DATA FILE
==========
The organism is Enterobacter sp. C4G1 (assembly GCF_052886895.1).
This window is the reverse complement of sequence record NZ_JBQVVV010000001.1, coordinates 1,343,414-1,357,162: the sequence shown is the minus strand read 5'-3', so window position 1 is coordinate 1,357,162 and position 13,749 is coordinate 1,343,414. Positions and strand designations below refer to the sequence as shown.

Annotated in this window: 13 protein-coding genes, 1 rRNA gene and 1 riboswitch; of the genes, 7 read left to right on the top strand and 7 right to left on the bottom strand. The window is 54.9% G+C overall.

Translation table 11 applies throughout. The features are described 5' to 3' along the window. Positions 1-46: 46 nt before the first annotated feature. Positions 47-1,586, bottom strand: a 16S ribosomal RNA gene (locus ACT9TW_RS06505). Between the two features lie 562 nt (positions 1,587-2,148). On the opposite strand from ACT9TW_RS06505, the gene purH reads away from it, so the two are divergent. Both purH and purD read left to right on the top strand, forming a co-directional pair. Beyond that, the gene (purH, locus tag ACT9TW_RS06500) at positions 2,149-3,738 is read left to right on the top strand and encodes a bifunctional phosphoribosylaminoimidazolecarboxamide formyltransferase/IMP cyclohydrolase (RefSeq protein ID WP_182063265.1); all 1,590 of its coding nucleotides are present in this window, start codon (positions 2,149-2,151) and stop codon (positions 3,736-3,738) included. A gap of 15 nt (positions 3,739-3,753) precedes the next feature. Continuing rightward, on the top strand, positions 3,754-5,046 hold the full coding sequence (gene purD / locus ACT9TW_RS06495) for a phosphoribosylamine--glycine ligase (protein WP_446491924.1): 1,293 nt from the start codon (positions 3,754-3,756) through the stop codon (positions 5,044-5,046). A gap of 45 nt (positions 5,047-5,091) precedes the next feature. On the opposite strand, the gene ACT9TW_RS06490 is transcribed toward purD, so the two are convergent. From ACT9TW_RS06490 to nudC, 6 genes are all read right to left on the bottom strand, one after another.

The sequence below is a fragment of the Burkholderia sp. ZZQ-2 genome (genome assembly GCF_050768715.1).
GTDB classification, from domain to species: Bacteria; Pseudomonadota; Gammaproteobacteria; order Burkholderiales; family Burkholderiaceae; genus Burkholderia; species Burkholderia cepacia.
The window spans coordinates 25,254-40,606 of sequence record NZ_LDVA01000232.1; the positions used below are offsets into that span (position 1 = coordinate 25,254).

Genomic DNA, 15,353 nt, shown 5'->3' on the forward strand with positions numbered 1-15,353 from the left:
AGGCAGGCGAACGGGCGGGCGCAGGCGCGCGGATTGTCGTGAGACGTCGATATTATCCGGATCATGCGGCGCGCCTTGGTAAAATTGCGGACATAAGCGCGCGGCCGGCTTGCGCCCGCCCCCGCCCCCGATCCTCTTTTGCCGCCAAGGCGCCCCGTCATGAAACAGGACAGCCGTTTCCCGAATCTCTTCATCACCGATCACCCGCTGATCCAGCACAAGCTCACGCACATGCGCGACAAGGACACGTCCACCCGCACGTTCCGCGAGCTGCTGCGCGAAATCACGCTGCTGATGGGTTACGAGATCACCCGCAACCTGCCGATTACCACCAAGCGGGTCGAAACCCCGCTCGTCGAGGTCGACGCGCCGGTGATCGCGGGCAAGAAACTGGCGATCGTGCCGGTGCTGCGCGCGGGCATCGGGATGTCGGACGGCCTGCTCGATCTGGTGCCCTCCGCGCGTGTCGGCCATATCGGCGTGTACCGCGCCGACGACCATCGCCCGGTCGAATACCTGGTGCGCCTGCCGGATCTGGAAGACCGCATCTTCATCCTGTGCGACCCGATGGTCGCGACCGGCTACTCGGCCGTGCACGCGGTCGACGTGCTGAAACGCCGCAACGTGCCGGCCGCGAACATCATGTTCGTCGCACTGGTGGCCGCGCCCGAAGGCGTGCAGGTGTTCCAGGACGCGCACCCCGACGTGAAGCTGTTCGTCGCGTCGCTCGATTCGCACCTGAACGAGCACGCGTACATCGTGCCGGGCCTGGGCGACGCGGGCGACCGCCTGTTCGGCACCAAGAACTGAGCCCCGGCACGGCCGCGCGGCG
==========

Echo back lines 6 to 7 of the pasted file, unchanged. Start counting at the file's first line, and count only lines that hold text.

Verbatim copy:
GTDB classification, from domain to species: Bacteria; Pseudomonadota; Gammaproteobacteria; order Burkholderiales; family Burkholderiaceae; genus Burkholderia; species Burkholderia cepacia.
The window spans coordinates 25,254-40,606 of sequence record NZ_LDVA01000232.1; the positions used below are offsets into that span (position 1 = coordinate 25,254).